Does Economics Have a Useful Past?

The official view is that old, wrong or incomplete theories are replaced by new, better ones. That is Economics as a Science.

The study of the past is then a waste of time. But note that, by not studying the past, economists can constantly "discover" new ideas that are in reality just old wine in new bottles.

Today's policy debates are a rehash of old ones. As Mario suggests, in some cases quite old ones. Ecclesiastes told us that "nothing is new under the sun." Indeed.

I repeat here for good measure my comment on Mario's blog, adding that I, too, think that Keynesianism was an unfortunate "diversion," and that people need to rediscover the great pre-Keynesian macro that Keynesians shoved aside. But I also think that there is a danger in supposing that notions like aggregate demand and supply or general gluts are inescapably Keynesian or otherwise wrongheaded.


I'm sorry to be going against the grain on this forum, but I emphatically believe general gluts _are_ possible, Say's Law notwithstanding, so long as by "general" one means "pertaining to goods in general" and not "pertaining to both goods and money."

Nor do you have to be a Keynesian to think so. You just have to believe that there can be a (temporary) shortage of real money balances. Don't think that any classical economist worth his salt would believe it? Then I suggest you read chapter VIII of Poulett Scrope's excellent 1833 _Principles of Political Economy_, which concludes a discussion of Say's law with a section, "General Glut impossible, except through a Scarcity of Money."

More generally, I worry that the call for ditching macro "in the Keynesian sense" risks becoming in practice a call for ditching both good and bad macroeconomics, and giving flesh and blood to Keynes's straw man view of "Classical" economics.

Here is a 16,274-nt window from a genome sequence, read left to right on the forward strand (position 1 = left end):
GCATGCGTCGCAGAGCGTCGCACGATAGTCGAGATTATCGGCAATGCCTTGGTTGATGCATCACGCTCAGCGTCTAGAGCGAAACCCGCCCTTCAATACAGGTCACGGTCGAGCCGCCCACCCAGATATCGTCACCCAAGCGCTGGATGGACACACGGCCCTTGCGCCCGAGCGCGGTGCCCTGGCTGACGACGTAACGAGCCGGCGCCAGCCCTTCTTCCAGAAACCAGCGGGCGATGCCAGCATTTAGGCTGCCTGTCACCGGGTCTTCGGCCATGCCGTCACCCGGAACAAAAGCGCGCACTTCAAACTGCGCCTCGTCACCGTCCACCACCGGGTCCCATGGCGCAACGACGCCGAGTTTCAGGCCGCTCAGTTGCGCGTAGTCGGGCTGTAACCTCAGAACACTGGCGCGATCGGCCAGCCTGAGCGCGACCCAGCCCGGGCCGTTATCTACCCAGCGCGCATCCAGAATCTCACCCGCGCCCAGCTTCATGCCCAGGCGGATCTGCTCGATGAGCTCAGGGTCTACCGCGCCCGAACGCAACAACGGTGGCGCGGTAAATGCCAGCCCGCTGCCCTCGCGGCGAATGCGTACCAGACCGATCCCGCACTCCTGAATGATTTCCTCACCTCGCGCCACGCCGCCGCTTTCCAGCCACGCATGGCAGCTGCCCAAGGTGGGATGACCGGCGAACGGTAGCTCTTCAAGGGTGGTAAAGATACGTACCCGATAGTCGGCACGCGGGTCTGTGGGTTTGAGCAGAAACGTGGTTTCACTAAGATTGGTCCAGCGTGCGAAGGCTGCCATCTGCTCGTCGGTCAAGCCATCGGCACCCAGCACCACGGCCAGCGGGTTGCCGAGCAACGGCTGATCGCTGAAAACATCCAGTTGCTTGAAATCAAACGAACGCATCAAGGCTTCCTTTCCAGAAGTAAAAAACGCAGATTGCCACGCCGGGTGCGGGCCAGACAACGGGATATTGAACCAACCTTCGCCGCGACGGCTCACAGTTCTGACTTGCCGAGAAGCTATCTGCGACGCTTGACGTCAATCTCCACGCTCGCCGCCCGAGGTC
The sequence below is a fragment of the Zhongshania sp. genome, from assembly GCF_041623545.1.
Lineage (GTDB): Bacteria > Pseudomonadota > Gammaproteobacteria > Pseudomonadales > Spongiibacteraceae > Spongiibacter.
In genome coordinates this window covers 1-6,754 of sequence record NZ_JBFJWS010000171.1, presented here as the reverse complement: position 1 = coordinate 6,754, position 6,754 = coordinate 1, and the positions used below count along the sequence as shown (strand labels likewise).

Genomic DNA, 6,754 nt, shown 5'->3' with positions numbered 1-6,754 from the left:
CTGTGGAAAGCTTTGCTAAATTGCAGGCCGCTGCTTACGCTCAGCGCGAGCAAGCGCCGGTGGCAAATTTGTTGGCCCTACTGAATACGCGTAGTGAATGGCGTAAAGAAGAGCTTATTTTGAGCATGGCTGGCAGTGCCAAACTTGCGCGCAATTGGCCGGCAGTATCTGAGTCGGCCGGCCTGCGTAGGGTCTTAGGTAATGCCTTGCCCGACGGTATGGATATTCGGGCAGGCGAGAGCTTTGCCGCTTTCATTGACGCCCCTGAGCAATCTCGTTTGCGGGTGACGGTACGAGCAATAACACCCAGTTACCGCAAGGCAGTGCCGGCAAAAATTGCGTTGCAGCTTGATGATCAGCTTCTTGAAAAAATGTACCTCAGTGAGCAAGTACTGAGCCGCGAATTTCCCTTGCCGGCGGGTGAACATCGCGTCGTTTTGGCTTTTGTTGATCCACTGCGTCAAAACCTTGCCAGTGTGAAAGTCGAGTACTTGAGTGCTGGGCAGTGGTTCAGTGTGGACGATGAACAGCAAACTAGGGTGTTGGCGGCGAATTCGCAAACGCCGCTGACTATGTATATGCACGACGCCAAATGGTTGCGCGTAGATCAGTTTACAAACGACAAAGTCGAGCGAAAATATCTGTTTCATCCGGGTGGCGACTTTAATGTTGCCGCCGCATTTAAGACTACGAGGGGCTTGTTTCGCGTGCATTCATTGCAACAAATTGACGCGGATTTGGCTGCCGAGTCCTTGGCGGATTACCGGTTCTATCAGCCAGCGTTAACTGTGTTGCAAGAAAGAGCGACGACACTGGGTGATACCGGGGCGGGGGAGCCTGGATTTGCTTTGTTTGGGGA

As for me, I'm planning to stick to speaking in terms of aggregate demand, and aggregate supply, and (yes) even general gluts. I see no basis in recent events for jettisoning any of these concepts, and I hope people will reconsider the frankly naive claim that, just because they are unfit for telling the whole story of economic fluctuations, they cannot be useful for telling any part of it. (Hell: I bet anyone on this list that I can explain more of the Great depression using only those concepts than anyone can explain while consistently refraining from using them.)

I agree with George about general gluts. There were interesting discussions about that over on Robert Murphy's blog & Gene Callahan's blog recently.

The thing that there can never be a "general glut" of is "things with an opportunity cost". It's not specifically goods or producible goods. Malthus brought up leisure, if everyone demands more leisure then production may fall, that can be dealt with if leisure is made a services that each of us supply to ourselves. We could add to this other things that while scarce cannot be morally or legally traded. It's interesting given all this talk about the Nobel prize that relationship specific knowledge is often like that. But, as George says the really important issue is money.

I think George sees more differences than there are. I thought Mario tried to forestall such a critique by clarifying at the outset that he wasn't criticizing aggregation per se. But I'll let him speak for himself.

Historically, the general glut controversy began as a dispute about whether there was a chronic shortage of demand. Would gains in productivity lead to an excess supply of goods? The classical economists aimed their guns at that fallacy.